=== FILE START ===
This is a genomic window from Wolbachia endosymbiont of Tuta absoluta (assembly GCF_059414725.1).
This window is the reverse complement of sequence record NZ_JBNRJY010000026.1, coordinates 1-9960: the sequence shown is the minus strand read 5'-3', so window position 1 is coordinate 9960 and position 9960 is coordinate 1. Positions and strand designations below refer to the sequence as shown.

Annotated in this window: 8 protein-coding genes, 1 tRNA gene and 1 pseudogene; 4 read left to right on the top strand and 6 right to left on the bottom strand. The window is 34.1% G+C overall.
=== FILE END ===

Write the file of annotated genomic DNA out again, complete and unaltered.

This is a genomic window from Wolbachia endosymbiont of Tuta absoluta (assembly GCF_059414725.1).
This window is the reverse complement of sequence record NZ_JBNRJY010000026.1, coordinates 1-9960: the sequence shown is the minus strand read 5'-3', so window position 1 is coordinate 9960 and position 9960 is coordinate 1. Positions and strand designations below refer to the sequence as shown.

Annotated in this window: 8 protein-coding genes, 1 tRNA gene and 1 pseudogene; 4 read left to right on the top strand and 6 right to left on the bottom strand. The window is 34.1% G+C overall.